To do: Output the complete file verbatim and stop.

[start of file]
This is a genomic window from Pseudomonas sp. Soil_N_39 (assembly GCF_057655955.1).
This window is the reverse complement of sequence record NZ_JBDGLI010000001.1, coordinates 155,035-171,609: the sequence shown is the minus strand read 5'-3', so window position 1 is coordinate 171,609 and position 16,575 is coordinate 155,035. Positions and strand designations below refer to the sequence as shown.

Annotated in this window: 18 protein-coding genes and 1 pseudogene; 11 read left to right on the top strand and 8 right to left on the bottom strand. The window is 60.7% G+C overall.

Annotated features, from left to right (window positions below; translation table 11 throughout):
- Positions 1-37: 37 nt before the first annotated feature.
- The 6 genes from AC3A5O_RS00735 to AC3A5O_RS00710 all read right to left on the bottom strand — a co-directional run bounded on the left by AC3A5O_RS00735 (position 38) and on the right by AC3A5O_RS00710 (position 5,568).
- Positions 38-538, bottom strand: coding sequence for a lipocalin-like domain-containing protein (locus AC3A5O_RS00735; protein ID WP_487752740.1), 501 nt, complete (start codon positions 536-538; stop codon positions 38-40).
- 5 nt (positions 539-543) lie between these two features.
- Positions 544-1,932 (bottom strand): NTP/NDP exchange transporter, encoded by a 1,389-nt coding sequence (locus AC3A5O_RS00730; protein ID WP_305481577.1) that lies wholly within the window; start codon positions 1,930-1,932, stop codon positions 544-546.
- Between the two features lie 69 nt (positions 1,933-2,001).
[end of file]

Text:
This is a genomic window from Pseudomonas sp. Soil_N_39 (assembly GCF_057655955.1).
This window is the reverse complement of sequence record NZ_JBDGLI010000001.1, coordinates 155,035-171,609: the sequence shown is the minus strand read 5'-3', so window position 1 is coordinate 171,609 and position 16,575 is coordinate 155,035. Positions and strand designations below refer to the sequence as shown.

Annotated in this window: 18 protein-coding genes and 1 pseudogene; 11 read left to right on the top strand and 8 right to left on the bottom strand. The window is 60.7% G+C overall.

Annotated features, from left to right (window positions below; translation table 11 throughout):
- Positions 1-37: 37 nt before the first annotated feature.
- The 6 genes from AC3A5O_RS00735 to AC3A5O_RS00710 all read right to left on the bottom strand — a co-directional run bounded on the left by AC3A5O_RS00735 (position 38) and on the right by AC3A5O_RS00710 (position 5,568).
- Positions 38-538, bottom strand: coding sequence for a lipocalin-like domain-containing protein (locus AC3A5O_RS00735; protein ID WP_487752740.1), 501 nt, complete (start codon positions 536-538; stop codon positions 38-40).
- 5 nt (positions 539-543) lie between these two features.
- Positions 544-1,932 (bottom strand): NTP/NDP exchange transporter, encoded by a 1,389-nt coding sequence (locus AC3A5O_RS00730; protein ID WP_305481577.1) that lies wholly within the window; start codon positions 1,930-1,932, stop codon positions 544-546.
- Between the two features lie 69 nt (positions 1,933-2,001).